Cheers, Billy.June 1, 2020 at 9:45 am in reply to: 2nd solo LP, your concerts (as a spectator), famous on Naz gigs, 1984 Naz quit #9482
Please be assured Aleksey, you would never offend me cos I know how much you like the site, and all things Naz.
You raise a few interesting points this time round so let’s get them sorted.
Barry has now added the original back cover of Crankin to The Vault which has the full credits etc. Thanks for pointing it out.
There is truth in what you read about Coverdale so I will write a short section about it as soon as I remember the details.
Do you still have the article you read?
If so, Barry would love to have it.
As for the transition between Nazareth and my departure you are again quite correct.
I was still very much a member after recording GUTF, in fact I recall receiving advanced copies of the album artwork during a US tour with Naz in late 1983 which I had to approve with the record company at the time.
The turning point was when I had to agree to promoting the album by doing interviews, radio and TV appearances all of which Jim White was heavily involved with.
At the time, he told us all that Nazareth couldn’t afford to keep me in the band financially any more, which wasn’t true but that I should take a temporary break from them to concentrate on my solo career.
You will notice during some early interviews I did for GUTF that I state that “I’m only out of Naz for a bit” and that “Nazareth are like a family: You never really leave them”
When the solo tour was arranged, this situation changed but we always agreed that I might rejoin at some point.
Again, Jim White made sure this would not happen when he was ultimately fired by Naz for, well, being Jim White.
Thanks for once again jogging my memory and as always, stay safe mate.
Update 3rd June 2020
New section added to Growing Up Too Fast with David Coverdale story.May 29, 2020 at 9:37 am in reply to: 2nd solo LP, your concerts (as a spectator), famous on Naz gigs, 1984 Naz quit #9478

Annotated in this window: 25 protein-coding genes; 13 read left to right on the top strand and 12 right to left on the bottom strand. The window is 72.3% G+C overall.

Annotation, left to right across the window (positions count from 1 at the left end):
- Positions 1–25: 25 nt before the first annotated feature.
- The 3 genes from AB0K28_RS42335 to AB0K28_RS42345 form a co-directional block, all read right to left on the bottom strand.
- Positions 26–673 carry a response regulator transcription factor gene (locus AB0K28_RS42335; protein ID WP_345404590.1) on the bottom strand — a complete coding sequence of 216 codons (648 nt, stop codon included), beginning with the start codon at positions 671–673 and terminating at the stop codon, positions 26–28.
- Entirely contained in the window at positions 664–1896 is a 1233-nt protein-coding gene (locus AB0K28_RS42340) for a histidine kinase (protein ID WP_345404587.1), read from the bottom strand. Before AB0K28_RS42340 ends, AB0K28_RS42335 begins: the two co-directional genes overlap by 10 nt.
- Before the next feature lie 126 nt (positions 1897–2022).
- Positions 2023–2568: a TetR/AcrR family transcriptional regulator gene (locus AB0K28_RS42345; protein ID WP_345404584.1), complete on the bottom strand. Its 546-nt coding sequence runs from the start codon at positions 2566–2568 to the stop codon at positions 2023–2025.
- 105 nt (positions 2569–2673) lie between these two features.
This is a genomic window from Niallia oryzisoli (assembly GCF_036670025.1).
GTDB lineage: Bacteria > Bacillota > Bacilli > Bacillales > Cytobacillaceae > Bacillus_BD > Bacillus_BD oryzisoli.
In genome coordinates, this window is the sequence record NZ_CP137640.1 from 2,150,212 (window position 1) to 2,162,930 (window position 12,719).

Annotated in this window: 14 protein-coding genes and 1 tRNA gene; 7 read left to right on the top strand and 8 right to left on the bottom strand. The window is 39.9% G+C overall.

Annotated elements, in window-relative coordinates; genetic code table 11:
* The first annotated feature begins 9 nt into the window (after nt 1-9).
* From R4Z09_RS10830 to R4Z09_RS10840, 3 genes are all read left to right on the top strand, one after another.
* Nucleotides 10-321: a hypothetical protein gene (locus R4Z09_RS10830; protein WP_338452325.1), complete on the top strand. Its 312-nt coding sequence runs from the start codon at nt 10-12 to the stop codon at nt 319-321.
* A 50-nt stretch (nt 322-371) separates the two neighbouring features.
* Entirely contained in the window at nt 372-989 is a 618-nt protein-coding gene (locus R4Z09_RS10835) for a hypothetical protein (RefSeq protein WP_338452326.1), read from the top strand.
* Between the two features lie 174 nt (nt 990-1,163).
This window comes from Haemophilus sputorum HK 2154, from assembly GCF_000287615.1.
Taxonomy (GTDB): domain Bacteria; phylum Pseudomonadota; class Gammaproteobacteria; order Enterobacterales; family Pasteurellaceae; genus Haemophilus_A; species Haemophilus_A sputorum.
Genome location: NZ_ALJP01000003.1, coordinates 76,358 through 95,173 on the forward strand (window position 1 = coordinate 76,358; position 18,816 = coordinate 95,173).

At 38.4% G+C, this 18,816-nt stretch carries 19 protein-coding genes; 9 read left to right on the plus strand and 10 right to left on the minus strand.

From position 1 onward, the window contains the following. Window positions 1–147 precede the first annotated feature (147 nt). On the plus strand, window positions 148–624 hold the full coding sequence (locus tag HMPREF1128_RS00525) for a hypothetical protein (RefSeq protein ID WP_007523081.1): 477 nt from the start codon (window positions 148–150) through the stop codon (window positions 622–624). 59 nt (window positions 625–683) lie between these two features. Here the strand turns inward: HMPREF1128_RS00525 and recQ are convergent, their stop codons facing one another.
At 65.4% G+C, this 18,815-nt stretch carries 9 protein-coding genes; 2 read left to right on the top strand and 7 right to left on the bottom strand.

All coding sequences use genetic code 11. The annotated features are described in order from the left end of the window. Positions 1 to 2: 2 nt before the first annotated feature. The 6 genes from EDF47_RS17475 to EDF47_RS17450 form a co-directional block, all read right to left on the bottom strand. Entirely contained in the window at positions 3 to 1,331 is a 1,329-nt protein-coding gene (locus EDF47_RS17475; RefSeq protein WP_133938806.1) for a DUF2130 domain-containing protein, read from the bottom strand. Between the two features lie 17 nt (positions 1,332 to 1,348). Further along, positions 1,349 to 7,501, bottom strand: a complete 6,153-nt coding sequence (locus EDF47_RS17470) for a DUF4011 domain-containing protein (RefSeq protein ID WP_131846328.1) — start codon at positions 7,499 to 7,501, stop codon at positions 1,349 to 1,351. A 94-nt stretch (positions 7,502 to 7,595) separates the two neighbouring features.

Hi again Aleksey. Firstly thanks for your continued questioning of the fine details of the website but if everything you ask is based on your Sherlock Holmes like comparisons between my memories and the tour itineraries, it could become quite tedious.
You are correct in pointing out the discrepancies in Dan’s comment to his wife and we’ll change the date to fix it, thanks for that.
As for the Glasgow-Bradford question I have no idea, sorry but it was 40 years ago and I am old!
To the best of my knowledge everything written on the site is true and date-consistent, Barry made sure of this when he began all this but sometimes we get it slightly wrong, or I do, but it shouldn’t detract from your much appreciated enjoyment of the site.
This is not a criticism of you or your questions, just an admission that things can be remembered differently after a long time has passed.
Hey, at least you haven’t asked what my favourite colour is, or who’s the most famous person I’ve met. (It’s Blue, and Paul McCartney)
Keep in touch friend, just cut me some slack, okay?
BillyMay 21, 2020 at 10:55 am in reply to: 2nd solo LP, your concerts (as a spectator), famous on Naz gigs, 1984 Naz quit #9452
Yes, some tapes from May 1981 do exist. I still have my copies and there are two in The Vault already. As for releasing them officially, that’s not for me to say. As for San Jose, I doubt that concert took place on that date. The sheer size of logistics involved in doing a large arena tour wouldn’t allow for an extra date to be added. I would be inclined to rely on the itinerary dates and not a bootleg description (although it was nearly 40 years ago so who knows?)May 16, 2020 at 10:55 am in reply to: 2nd solo LP, your concerts (as a spectator), famous on Naz gigs, 1984 Naz quit #9423
I’ve never had any member of Deep Purple attend a Nazareth show I was a part of except Glen Hughes whom I spent a night in our LA hotel trying to avoid. He was very drunk and very loud! As for the Sabbath gigs in 1983, I only spent time with Tony Iommi and Bev Bevan. Ian Gillan wasn’t ever present after or before shows. I did watch from the side of the stage when they were on but technically never met him during those shows.May 10, 2020 at 12:32 pm in reply to: 2nd solo LP, your concerts (as a spectator), famous on Naz gigs, 1984 Naz quit #9420
Hi Aleksey. Good to hear from you and thanks for coming to see us in Leningrad all those years ago. We would go to lots of concerts by other artists when we had a night off with Nazareth. Frank Zappa was a great one for me but Dan, Pete and Manny didn’t agree..Another was Joni Mitchell in Munich when she introduced This Flight Tonight as “A Nazareth song” and thanked us for the royalties. As for others coming to Nazareth gigs, there were many but by favourite was when Ted Nugent joined us onstage in Detroit after handing all his guns to my roadie to look after them! I did not have any involvement with The Catch cos I think I was doing a solo tour at the time. Finally, the main players on Crankin were Gary Ferguson on drums and Max Noland on bass though Dan, Pete and Zal we’re also involved. May I suggest to go to The Vault-Crankin section of this website where you will find the artwork for the album which features all the recording details. All the best, friend. Stay safe.